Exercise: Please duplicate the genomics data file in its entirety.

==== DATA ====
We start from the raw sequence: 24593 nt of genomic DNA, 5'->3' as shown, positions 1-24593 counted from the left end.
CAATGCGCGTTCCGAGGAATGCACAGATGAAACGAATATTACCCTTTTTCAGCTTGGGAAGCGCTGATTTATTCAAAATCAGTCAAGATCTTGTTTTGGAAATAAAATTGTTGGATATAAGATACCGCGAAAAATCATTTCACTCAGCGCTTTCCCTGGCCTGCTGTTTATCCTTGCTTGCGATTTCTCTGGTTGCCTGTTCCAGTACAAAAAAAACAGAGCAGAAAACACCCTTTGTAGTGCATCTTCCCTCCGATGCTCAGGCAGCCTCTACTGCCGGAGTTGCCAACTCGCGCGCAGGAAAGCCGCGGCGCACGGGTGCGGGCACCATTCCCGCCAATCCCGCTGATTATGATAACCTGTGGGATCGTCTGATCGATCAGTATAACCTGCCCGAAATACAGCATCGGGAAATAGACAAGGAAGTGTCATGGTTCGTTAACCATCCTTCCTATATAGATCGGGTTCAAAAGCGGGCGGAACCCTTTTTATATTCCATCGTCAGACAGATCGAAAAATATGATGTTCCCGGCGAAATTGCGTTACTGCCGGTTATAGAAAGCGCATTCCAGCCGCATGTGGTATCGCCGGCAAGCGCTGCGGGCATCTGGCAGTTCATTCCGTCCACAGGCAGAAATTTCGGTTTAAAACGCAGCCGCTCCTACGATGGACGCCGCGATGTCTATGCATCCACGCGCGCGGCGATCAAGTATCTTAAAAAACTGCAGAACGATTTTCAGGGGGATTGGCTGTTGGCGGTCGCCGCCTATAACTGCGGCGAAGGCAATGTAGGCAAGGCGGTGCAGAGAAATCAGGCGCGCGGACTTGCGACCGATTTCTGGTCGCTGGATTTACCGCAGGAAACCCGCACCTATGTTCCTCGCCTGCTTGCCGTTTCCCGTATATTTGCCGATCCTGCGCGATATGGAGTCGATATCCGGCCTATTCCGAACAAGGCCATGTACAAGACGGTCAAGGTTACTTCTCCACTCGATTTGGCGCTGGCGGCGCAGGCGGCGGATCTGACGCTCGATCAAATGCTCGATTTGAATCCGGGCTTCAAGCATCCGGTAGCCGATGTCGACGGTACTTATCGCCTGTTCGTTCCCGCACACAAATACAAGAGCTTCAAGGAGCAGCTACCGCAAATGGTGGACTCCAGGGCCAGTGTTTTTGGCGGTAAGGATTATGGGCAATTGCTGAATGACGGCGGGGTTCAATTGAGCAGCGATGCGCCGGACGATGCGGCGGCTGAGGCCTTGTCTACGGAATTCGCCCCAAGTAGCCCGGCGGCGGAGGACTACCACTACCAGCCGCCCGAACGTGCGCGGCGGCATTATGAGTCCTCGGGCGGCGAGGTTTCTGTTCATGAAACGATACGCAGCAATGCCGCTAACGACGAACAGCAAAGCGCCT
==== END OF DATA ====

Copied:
We start from the raw sequence: 24593 nt of genomic DNA, 5'->3' as shown, positions 1-24593 counted from the left end.
CAATGCGCGTTCCGAGGAATGCACAGATGAAACGAATATTACCCTTTTTCAGCTTGGGAAGCGCTGATTTATTCAAAATCAGTCAAGATCTTGTTTTGGAAATAAAATTGTTGGATATAAGATACCGCGAAAAATCATTTCACTCAGCGCTTTCCCTGGCCTGCTGTTTATCCTTGCTTGCGATTTCTCTGGTTGCCTGTTCCAGTACAAAAAAAACAGAGCAGAAAACACCCTTTGTAGTGCATCTTCCCTCCGATGCTCAGGCAGCCTCTACTGCCGGAGTTGCCAACTCGCGCGCAGGAAAGCCGCGGCGCACGGGTGCGGGCACCATTCCCGCCAATCCCGCTGATTATGATAACCTGTGGGATCGTCTGATCGATCAGTATAACCTGCCCGAAATACAGCATCGGGAAATAGACAAGGAAGTGTCATGGTTCGTTAACCATCCTTCCTATATAGATCGGGTTCAAAAGCGGGCGGAACCCTTTTTATATTCCATCGTCAGACAGATCGAAAAATATGATGTTCCCGGCGAAATTGCGTTACTGCCGGTTATAGAAAGCGCATTCCAGCCGCATGTGGTATCGCCGGCAAGCGCTGCGGGCATCTGGCAGTTCATTCCGTCCACAGGCAGAAATTTCGGTTTAAAACGCAGCCGCTCCTACGATGGACGCCGCGATGTCTATGCATCCACGCGCGCGGCGATCAAGTATCTTAAAAAACTGCAGAACGATTTTCAGGGGGATTGGCTGTTGGCGGTCGCCGCCTATAACTGCGGCGAAGGCAATGTAGGCAAGGCGGTGCAGAGAAATCAGGCGCGCGGACTTGCGACCGATTTCTGGTCGCTGGATTTACCGCAGGAAACCCGCACCTATGTTCCTCGCCTGCTTGCCGTTTCCCGTATATTTGCCGATCCTGCGCGATATGGAGTCGATATCCGGCCTATTCCGAACAAGGCCATGTACAAGACGGTCAAGGTTACTTCTCCACTCGATTTGGCGCTGGCGGCGCAGGCGGCGGATCTGACGCTCGATCAAATGCTCGATTTGAATCCGGGCTTCAAGCATCCGGTAGCCGATGTCGACGGTACTTATCGCCTGTTCGTTCCCGCACACAAATACAAGAGCTTCAAGGAGCAGCTACCGCAAATGGTGGACTCCAGGGCCAGTGTTTTTGGCGGTAAGGATTATGGGCAATTGCTGAATGACGGCGGGGTTCAATTGAGCAGCGATGCGCCGGACGATGCGGCGGCTGAGGCCTTGTCTACGGAATTCGCCCCAAGTAGCCCGGCGGCGGAGGACTACCACTACCAGCCGCCCGAACGTGCGCGGCGGCATTATGAGTCCTCGGGCGGCGAGGTTTCTGTTCATGAAACGATACGCAGCAATGCCGCTAACGACGAACAGCAAAGCGCCT